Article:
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The Report of the Chancellor Search Advisory Committee

“Vanderbilt needs someone with a bold, innovative and inclusive vision for the future … I very much hope that our next chancellor will be able to hold many things to be true at once.”
—A written comment submitted to the Advisory Committee

The Chancellor Search Advisory Committee began its work in May 2019. At that time, we committed to developing a robust process that would draw from and fully represent the varied sectors and constituents composing the Vanderbilt community. We worked throughout the summer and into the fall term soliciting input from Vanderbilt faculty, staff, students, alumni, parents and community members for this report to the Chancellor Search Committee. Our outreach efforts were extensive, and the community’s response impressive (see Appendix D). Members of our committee sent email messages to more than 100,000 recipients (alumni, faculty, staff and students), and interacted directly with well over 2,500 students, faculty and staff. We conducted nine town halls and listening sessions between May and September. We created an online survey soliciting views on the search, which garnered 1,677 responses. Other measures indicate broad interest in the search. There have been nearly 30,000 views of the Chancellor Search website and the 10 MyVU stories about the search had nearly 24,000 page views. On social media, there were nearly 2,500 Facebook hits and nearly 4,500 views of a video explaining the search process. Our committee is rightfully proud of the process that yielded this report.  We are confident that it reflects to the very best of our abilities the spectrum of the Vanderbilt community’s views on the search for our next chancellor.

~30,000

Views of the Chancellor Search website


~24,000

Views of 10 MyVU stories about the Chancellor Search process


~4,500

Views of Chancellor Search video on social media


100,000+

Recipients of emails requesting Chancellor Search feedback


9

Town Halls and Listening Sessions


The bylaws of the Vanderbilt Board of Trust deliver to that body responsibility for the hiring and tenure of Vanderbilt’s chancellors. Board of Trust Chairman Bruce Evans took unprecedented steps in this search to involve the larger Vanderbilt community in the hiring process for our ninth chancellor. By ensuring a broadly representative Advisory Committee and by including four faculty members (Adams, Geer, Igo and Owens) and one staff member (Lee) from the Advisory Committee on the Search Committee itself, Chairman Evans has worked to ensure a broad base of community input into the opening stages of the national search and to bring Vanderbilt into line with the best of today’s top-level university hiring practices.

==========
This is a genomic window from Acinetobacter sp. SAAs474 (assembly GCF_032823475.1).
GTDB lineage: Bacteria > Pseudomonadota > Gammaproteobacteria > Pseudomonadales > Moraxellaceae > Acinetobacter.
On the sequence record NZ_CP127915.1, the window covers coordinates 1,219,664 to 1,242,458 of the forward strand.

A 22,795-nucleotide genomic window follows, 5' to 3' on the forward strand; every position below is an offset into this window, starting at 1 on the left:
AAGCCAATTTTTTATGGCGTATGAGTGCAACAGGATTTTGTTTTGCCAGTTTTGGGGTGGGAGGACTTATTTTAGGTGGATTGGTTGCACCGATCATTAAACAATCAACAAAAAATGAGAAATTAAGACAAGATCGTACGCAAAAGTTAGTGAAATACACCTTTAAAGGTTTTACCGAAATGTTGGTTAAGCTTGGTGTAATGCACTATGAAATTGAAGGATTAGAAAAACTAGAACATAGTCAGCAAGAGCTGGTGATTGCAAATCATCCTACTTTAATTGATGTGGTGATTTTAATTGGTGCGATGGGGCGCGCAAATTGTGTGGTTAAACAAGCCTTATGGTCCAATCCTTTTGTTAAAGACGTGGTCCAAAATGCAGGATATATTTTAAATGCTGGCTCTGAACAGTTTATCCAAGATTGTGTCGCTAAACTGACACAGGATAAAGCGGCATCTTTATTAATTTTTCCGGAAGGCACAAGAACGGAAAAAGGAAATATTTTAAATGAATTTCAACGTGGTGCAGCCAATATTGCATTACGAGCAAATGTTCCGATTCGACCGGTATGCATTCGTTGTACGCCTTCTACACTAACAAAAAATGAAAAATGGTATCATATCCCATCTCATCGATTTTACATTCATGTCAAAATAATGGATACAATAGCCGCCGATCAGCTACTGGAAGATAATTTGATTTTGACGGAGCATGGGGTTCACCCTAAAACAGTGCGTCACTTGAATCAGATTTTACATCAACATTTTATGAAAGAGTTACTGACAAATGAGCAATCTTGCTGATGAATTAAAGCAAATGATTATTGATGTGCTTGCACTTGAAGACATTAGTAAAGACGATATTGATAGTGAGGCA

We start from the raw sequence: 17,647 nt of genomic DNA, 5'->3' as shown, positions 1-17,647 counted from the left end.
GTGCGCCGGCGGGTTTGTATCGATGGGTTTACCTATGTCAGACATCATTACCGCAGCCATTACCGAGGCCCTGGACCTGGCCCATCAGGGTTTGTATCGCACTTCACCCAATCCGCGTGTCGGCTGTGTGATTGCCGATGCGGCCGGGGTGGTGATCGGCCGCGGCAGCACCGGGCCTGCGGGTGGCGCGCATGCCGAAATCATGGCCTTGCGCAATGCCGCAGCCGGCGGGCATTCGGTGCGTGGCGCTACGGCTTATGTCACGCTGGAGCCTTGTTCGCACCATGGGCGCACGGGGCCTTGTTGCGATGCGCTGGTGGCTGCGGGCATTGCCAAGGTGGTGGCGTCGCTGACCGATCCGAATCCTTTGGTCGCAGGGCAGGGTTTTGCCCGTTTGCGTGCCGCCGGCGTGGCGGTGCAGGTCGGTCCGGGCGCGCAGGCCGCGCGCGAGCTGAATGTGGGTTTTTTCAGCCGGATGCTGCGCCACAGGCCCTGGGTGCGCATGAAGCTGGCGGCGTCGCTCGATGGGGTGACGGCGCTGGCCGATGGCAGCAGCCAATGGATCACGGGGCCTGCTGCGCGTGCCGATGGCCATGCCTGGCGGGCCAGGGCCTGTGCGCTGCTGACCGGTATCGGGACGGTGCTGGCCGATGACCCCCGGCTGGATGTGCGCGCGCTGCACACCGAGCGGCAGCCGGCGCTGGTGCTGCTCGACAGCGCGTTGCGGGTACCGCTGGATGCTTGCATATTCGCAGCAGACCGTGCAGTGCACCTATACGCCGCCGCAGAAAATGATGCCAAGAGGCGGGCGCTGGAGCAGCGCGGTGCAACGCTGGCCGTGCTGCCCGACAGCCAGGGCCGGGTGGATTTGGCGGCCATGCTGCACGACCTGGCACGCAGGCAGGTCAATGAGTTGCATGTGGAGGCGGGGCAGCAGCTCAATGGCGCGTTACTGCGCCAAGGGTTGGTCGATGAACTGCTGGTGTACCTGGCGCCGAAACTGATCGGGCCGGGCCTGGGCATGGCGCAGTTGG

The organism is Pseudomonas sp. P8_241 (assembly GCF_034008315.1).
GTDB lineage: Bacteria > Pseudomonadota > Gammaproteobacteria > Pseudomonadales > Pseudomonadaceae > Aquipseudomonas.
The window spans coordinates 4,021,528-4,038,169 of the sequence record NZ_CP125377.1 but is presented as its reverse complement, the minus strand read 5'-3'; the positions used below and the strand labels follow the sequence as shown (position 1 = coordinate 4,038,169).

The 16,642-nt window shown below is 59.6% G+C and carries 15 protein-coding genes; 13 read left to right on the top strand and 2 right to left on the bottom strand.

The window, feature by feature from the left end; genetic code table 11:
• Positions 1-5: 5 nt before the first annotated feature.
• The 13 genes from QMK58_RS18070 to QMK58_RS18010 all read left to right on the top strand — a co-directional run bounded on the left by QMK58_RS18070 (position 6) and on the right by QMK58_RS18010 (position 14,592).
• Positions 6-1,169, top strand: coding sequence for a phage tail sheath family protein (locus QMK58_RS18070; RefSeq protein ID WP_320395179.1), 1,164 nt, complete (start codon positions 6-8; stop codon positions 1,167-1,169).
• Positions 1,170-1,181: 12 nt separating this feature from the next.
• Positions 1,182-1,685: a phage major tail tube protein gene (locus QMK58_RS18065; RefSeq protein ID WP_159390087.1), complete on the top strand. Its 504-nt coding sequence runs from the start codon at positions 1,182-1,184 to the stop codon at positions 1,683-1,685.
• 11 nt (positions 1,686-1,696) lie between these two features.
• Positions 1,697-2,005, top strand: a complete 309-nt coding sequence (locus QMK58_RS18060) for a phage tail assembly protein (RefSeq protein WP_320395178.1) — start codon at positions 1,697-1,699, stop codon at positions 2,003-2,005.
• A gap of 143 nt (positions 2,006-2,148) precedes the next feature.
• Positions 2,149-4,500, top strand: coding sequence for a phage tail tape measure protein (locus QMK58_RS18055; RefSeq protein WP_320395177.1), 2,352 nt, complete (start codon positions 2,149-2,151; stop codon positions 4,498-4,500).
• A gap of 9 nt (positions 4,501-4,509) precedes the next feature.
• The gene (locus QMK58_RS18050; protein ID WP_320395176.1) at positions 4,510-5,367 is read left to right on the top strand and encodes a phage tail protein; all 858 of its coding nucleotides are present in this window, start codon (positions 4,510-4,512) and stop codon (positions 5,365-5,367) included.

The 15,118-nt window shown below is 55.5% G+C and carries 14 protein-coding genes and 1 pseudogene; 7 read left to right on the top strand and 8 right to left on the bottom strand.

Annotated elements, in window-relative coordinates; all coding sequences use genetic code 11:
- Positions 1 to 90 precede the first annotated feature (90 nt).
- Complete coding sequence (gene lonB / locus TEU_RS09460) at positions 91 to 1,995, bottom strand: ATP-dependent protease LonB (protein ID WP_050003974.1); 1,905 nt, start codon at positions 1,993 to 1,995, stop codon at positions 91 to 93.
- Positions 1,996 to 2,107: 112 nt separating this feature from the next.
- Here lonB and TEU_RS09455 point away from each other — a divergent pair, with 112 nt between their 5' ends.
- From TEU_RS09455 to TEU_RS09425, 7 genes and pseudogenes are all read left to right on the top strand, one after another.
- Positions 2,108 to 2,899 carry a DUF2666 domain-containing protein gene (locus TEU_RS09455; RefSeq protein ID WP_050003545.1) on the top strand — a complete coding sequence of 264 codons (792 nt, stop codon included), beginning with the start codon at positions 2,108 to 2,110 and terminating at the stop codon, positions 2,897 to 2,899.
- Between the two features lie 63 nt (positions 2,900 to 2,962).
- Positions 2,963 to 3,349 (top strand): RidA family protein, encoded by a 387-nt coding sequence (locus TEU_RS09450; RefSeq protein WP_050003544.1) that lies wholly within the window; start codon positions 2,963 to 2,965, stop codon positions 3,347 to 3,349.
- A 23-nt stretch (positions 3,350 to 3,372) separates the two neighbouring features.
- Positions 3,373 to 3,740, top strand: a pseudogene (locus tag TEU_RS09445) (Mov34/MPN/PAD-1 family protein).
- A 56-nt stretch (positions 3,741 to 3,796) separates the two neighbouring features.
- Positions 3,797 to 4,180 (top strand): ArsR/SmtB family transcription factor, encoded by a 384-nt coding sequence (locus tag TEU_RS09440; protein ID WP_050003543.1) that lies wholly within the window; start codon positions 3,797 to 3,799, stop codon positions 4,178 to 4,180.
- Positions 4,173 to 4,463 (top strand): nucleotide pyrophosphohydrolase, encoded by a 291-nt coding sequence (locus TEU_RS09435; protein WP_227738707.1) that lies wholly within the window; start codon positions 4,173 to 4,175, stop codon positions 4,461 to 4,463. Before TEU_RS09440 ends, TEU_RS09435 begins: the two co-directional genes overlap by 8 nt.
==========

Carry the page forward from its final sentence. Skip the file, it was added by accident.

Our committee is confident that the larger community has a significant, indeed central, voice in the hiring process for our ninth chancellor.

The Chancellor Search Advisory Committee is composed of 19 members including four deans, faculty from all schools and colleges, staff, students (graduate and undergraduate), non-tenure-track faculty, administrators and alumni. We were charged by Chairman Evans in early May 2019 to assist “in the search for the university’s ninth chancellor. The Advisory Committee, comprising faculty, staff, students and alumni, will gather, synthesize and provide advice to the Search Committee on the priorities the next chancellor should address, as well as discern the qualities that individual should possess.”  Because Chairman Evans engaged with the Advisory Committee as we devised our strategy for collecting information, carried out that labor, internally presented, and analyzed and discussed our findings—and because the Search Committee includes five members of our committee—we have had a far more open and dynamic working relationship with the Board of Trust and especially with the Search Committee than had been the case in previous chancellor searches. Our committee is confident that the larger community has a significant, indeed central, voice in the hiring process for our ninth chancellor, a process which, in order to ensure the best and most desirable candidates, will in its final stages remain confidential.

Method